The other piece of the above narrative, that low-dosage painkillers whetted the appetite for harder stuff like heroin, is highly speculative. A major tenet of drug policy libertarianism is that users will opt for the softer, low-dose version of a drug whenever possible. We have decades’ worth of observations on this point, and it appears to be *mostly* true. Bolivians chew the coca leaf, while drug smugglers prefer the more compact powdered cocaine. People preferred beer and wine before and after alcohol prohibition in the 1920s, but they preferred hard liquor during prohibition because its compactness made it easier to distribute. When given the chance they stick with the leaf and the beer. They don’t inexorably escalate to crack and bourbon. Prohibition drives people do the hard stuff; liberalization leads people to the softer stuff. Recent events may actually bolster this point. If the recent leveling-off of prescription painkillers is due to a law enforcement crackdown (I confess I don’t know the real cause), that would cause some of the former abusers to substitute toward heroin. Some of the recent overdoses are due to fentanyl poisoning. Fentanyl is so powerful in such low doses that people have OD’d from handling the drug in the production process, and illegal suppliers have been spiking their heroin with it. These overdoses are almost entirely avoidable. Quite a lot of harm reduction, precluded by a prohibition regime, would be possible in a legalization regime. In a legal market, doses can be specified, advertised, regulated, standardized, titrated to the user’s tolerance, tested for impurities (like freaking fentanyl), etc. That’s not to say there would never be any overdoses, but there would almost surely be fewer.
Another point to consider is that our long-standing policy of drug prohibition has pushed people toward drugs with higher toxicity, away from drugs that aren’t very dangerous. No marijuana overdose has ever killed anybody, a fact that is widely known by potheads and admitted even by many staunch drug warriors. LSD, while a potent psychedelic at low doses, has no known lethal dose. Other psychedelics are similarly non-toxic. MDMA, Ecstasy, is also very non-toxic compared to other drugs. (No, it doesn’t cause you to burn up from a fever or turn your brain into Swiss cheese.) Many of these are potentially therapeutic. So while a very limited view of the past 15 years might superficially indicate a failure of drug libertarianism, under a longer-term view drug prohibition has pushed people toward more dangerous drugs. I’ll admit that this is *a bit* speculative; we don’t know if recreational opioid users and recreational pot smokers (or LSD or MDMA or psylocybin users) are the same people. But there does seem to be a great deal of substitution; when one drug becomes unavailable people switch to something else. Insofar as we’ve missed the opportunity to direct people to safer, non-toxic recreational drugs, we’ve missed a chance to save lives.
Is the recent surge in overdose deaths attributable to drug addicts and recreational users?
An implicit assumption of the “recent events refute drug libertarianism” narrative is that most of the recent increase in painkiller use is actually misuse by addicts or recreational users. That assumption appears to be contradicted by the SAMSHA and Monitoring the Future surveys, which do not show any increase in the illicit use of pharmaceuticals . As I’ve written in previous posts, many of these deaths are accidental drug interactions by unwary patients (perhaps encouraged by their unwary doctors) who didn’t realize what they were doing. Surely recreational use accounts for some of the drug poisoning deaths, but it can’t really account for the *increase* in deaths. (Unless the surveys are completely missing an increase in illicit use, or the increase in opioid use represents the same people taking greater volumes of the drugs.) If the additional deaths are accidental interactions by unwary people with legal prescriptions, then the past 15 years don’t offer an example of relaxing drug prohibition. It’s not as though we’ve instituted a government policy of giving addicts and recreational users free access to their favorite drugs.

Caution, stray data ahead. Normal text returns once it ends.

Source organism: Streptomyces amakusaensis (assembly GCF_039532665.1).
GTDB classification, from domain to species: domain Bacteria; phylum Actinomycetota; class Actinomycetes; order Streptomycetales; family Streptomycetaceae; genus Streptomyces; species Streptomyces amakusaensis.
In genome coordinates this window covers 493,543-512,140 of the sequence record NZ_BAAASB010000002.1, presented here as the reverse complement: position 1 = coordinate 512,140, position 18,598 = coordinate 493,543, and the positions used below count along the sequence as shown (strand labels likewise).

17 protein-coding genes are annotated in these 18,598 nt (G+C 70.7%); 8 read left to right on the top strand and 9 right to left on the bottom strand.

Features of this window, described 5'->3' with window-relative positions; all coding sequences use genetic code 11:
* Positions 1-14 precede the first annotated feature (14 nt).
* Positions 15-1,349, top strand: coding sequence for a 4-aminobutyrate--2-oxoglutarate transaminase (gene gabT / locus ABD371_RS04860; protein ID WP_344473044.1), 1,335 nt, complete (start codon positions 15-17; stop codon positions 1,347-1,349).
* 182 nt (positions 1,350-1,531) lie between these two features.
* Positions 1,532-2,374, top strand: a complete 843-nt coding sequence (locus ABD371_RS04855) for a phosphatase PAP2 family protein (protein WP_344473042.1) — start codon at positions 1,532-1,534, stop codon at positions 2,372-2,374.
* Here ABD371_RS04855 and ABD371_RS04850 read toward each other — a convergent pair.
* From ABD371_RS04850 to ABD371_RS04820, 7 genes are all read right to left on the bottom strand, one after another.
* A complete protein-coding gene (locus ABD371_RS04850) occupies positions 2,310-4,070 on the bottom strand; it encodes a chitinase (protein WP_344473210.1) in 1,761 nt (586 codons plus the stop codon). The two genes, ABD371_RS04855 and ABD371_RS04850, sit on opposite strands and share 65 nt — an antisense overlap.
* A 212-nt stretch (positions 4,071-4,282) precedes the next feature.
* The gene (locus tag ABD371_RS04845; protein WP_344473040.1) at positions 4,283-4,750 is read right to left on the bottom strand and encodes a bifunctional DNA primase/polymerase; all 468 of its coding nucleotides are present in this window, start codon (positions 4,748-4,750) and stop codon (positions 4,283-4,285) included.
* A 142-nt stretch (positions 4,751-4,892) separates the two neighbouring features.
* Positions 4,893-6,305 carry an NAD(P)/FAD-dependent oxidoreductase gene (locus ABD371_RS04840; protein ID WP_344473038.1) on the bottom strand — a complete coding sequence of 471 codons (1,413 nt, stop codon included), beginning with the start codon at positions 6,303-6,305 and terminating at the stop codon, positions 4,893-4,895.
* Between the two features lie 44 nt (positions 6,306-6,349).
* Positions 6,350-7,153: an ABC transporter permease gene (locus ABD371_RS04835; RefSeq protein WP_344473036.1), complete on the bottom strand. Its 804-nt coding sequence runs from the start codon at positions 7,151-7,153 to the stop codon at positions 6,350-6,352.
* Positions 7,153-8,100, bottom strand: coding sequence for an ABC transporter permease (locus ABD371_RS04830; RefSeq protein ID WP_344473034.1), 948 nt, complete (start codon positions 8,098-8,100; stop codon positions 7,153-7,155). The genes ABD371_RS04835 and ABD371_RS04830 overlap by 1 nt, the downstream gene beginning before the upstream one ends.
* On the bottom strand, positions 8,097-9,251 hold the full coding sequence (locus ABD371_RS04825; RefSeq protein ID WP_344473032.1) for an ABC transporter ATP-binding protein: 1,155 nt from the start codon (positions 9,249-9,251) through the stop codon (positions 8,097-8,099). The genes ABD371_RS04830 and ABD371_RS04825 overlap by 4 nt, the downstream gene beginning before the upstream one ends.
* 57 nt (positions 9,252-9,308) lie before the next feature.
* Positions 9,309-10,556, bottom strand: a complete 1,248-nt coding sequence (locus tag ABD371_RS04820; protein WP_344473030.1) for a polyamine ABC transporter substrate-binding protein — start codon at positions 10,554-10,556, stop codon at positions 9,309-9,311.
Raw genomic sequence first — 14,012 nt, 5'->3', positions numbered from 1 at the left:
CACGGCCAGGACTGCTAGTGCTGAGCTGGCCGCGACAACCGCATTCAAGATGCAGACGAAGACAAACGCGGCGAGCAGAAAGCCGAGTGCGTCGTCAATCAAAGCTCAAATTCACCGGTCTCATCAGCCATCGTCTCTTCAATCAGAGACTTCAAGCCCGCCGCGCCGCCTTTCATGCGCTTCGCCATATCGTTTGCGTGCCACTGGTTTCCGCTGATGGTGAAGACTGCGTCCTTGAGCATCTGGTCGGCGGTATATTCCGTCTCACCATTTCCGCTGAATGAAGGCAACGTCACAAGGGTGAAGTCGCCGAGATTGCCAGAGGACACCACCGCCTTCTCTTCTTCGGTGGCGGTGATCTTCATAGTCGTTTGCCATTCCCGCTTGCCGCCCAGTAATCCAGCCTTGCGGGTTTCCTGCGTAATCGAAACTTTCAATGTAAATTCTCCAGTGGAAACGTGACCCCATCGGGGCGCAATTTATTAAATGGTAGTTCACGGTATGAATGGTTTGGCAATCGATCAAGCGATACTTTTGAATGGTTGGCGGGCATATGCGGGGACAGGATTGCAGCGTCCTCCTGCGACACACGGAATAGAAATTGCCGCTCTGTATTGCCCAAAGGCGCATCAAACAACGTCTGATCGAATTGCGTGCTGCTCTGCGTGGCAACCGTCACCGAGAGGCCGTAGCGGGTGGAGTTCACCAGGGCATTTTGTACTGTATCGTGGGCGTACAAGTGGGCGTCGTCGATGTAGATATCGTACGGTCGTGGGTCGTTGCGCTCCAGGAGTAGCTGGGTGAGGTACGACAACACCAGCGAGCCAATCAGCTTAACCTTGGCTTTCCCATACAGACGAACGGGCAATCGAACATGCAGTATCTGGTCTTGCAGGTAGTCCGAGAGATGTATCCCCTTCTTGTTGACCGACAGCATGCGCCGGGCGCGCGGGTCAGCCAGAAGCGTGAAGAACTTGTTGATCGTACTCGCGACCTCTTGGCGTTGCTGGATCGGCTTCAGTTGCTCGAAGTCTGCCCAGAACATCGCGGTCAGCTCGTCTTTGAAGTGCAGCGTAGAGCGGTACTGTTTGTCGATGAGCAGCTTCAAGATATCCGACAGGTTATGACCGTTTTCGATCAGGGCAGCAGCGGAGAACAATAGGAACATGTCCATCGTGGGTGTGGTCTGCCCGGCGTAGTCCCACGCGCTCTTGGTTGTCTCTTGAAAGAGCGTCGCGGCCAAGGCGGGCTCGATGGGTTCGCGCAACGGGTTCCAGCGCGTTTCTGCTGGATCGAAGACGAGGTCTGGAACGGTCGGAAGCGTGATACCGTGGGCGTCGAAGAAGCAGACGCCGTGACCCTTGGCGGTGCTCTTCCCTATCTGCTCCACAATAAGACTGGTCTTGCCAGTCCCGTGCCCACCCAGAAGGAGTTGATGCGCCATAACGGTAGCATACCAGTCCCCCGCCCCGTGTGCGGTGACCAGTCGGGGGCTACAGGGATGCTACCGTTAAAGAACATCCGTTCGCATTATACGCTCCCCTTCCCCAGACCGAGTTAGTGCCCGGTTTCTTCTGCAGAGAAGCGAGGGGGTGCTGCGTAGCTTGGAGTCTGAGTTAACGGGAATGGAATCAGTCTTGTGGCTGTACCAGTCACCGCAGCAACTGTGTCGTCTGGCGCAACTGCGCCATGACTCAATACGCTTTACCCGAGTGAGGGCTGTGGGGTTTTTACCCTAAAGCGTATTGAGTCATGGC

Superficially, the past 15 years look bad for drug policy libertarians. I must admit a 3+ fold increase in overdose deaths surprises me. Most people, drug libertarians and drug warriors alike, probably didn’t realize the problem could get so bad. But only a shallow reading of recent history impugns drug libertarianism. A deeper look shows that this recent trend occurred under a regime of strict (in fact, tightening) drug prohibition. Most of the increase is probably not attributable to recreational or compulsive use of these drugs. The heroin overdoses were to a very large degree avoidable, as countries that have taken a “harm reduction” approach to drug policy have seen both overdoses and addict populations plummet. I’d like to see our country try a combination of legalization and harm reduction. That would be a wonderful experiment, and we’d learn a lot from it. To determine whether libertarian drug policy works or not, we’d have to actually *try* it first.